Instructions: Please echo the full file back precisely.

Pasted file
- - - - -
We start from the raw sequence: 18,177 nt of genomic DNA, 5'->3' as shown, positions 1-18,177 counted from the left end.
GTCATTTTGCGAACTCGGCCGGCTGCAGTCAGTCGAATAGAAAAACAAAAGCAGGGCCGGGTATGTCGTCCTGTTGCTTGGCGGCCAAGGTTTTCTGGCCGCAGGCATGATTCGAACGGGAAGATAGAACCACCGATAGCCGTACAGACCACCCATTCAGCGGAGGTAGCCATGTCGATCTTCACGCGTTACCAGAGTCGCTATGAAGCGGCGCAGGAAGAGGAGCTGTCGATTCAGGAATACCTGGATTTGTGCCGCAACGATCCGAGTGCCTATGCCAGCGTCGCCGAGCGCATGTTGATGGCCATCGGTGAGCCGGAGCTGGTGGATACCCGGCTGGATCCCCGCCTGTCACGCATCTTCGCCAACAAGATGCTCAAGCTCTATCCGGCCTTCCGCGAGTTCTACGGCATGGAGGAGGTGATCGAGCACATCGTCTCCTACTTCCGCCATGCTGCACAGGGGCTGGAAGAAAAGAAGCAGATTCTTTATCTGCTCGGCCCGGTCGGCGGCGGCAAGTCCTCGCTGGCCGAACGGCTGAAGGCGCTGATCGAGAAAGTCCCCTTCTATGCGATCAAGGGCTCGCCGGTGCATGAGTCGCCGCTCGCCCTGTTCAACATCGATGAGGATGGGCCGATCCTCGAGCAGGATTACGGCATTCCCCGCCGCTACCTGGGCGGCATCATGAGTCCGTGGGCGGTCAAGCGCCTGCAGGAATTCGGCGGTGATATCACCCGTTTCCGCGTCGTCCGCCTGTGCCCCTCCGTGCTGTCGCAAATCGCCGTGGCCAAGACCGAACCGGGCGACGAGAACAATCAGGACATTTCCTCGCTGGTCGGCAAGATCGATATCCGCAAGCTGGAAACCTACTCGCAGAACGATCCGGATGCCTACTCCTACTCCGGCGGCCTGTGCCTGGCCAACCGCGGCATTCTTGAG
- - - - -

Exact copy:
We start from the raw sequence: 18,177 nt of genomic DNA, 5'->3' as shown, positions 1-18,177 counted from the left end.
GTCATTTTGCGAACTCGGCCGGCTGCAGTCAGTCGAATAGAAAAACAAAAGCAGGGCCGGGTATGTCGTCCTGTTGCTTGGCGGCCAAGGTTTTCTGGCCGCAGGCATGATTCGAACGGGAAGATAGAACCACCGATAGCCGTACAGACCACCCATTCAGCGGAGGTAGCCATGTCGATCTTCACGCGTTACCAGAGTCGCTATGAAGCGGCGCAGGAAGAGGAGCTGTCGATTCAGGAATACCTGGATTTGTGCCGCAACGATCCGAGTGCCTATGCCAGCGTCGCCGAGCGCATGTTGATGGCCATCGGTGAGCCGGAGCTGGTGGATACCCGGCTGGATCCCCGCCTGTCACGCATCTTCGCCAACAAGATGCTCAAGCTCTATCCGGCCTTCCGCGAGTTCTACGGCATGGAGGAGGTGATCGAGCACATCGTCTCCTACTTCCGCCATGCTGCACAGGGGCTGGAAGAAAAGAAGCAGATTCTTTATCTGCTCGGCCCGGTCGGCGGCGGCAAGTCCTCGCTGGCCGAACGGCTGAAGGCGCTGATCGAGAAAGTCCCCTTCTATGCGATCAAGGGCTCGCCGGTGCATGAGTCGCCGCTCGCCCTGTTCAACATCGATGAGGATGGGCCGATCCTCGAGCAGGATTACGGCATTCCCCGCCGCTACCTGGGCGGCATCATGAGTCCGTGGGCGGTCAAGCGCCTGCAGGAATTCGGCGGTGATATCACCCGTTTCCGCGTCGTCCGCCTGTGCCCCTCCGTGCTGTCGCAAATCGCCGTGGCCAAGACCGAACCGGGCGACGAGAACAATCAGGACATTTCCTCGCTGGTCGGCAAGATCGATATCCGCAAGCTGGAAACCTACTCGCAGAACGATCCGGATGCCTACTCCTACTCCGGCGGCCTGTGCCTGGCCAACCGCGGCATTCTTGAG